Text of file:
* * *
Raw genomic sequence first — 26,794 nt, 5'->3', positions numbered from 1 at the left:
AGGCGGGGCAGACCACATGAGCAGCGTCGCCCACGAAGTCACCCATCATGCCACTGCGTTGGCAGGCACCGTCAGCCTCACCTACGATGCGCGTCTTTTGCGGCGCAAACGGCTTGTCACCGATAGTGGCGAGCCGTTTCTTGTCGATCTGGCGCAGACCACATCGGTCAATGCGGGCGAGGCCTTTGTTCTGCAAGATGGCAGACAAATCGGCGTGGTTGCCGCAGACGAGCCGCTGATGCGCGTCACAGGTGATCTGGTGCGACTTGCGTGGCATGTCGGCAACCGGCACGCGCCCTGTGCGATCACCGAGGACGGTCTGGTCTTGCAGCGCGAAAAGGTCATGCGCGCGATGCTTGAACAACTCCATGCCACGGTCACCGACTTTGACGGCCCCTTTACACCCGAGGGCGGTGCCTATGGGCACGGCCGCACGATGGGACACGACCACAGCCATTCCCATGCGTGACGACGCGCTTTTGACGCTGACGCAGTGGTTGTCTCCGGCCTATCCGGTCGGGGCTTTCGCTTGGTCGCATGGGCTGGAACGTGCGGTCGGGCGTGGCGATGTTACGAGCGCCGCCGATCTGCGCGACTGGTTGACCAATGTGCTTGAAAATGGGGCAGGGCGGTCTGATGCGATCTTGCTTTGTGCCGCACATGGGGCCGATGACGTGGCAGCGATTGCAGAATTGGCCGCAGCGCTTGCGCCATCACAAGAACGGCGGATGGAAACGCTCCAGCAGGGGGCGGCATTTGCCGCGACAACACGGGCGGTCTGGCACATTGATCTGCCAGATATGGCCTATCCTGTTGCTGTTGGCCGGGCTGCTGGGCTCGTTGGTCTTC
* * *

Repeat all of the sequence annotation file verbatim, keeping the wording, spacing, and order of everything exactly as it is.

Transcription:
Raw genomic sequence first — 26,794 nt, 5'->3', positions numbered from 1 at the left:
AGGCGGGGCAGACCACATGAGCAGCGTCGCCCACGAAGTCACCCATCATGCCACTGCGTTGGCAGGCACCGTCAGCCTCACCTACGATGCGCGTCTTTTGCGGCGCAAACGGCTTGTCACCGATAGTGGCGAGCCGTTTCTTGTCGATCTGGCGCAGACCACATCGGTCAATGCGGGCGAGGCCTTTGTTCTGCAAGATGGCAGACAAATCGGCGTGGTTGCCGCAGACGAGCCGCTGATGCGCGTCACAGGTGATCTGGTGCGACTTGCGTGGCATGTCGGCAACCGGCACGCGCCCTGTGCGATCACCGAGGACGGTCTGGTCTTGCAGCGCGAAAAGGTCATGCGCGCGATGCTTGAACAACTCCATGCCACGGTCACCGACTTTGACGGCCCCTTTACACCCGAGGGCGGTGCCTATGGGCACGGCCGCACGATGGGACACGACCACAGCCATTCCCATGCGTGACGACGCGCTTTTGACGCTGACGCAGTGGTTGTCTCCGGCCTATCCGGTCGGGGCTTTCGCTTGGTCGCATGGGCTGGAACGTGCGGTCGGGCGTGGCGATGTTACGAGCGCCGCCGATCTGCGCGACTGGTTGACCAATGTGCTTGAAAATGGGGCAGGGCGGTCTGATGCGATCTTGCTTTGTGCCGCACATGGGGCCGATGACGTGGCAGCGATTGCAGAATTGGCCGCAGCGCTTGCGCCATCACAAGAACGGCGGATGGAAACGCTCCAGCAGGGGGCGGCATTTGCCGCGACAACACGGGCGGTCTGGCACATTGATCTGCCAGATATGGCCTATCCTGTTGCTGTTGGCCGGGCTGCTGGGCTCGTTGGTCTTC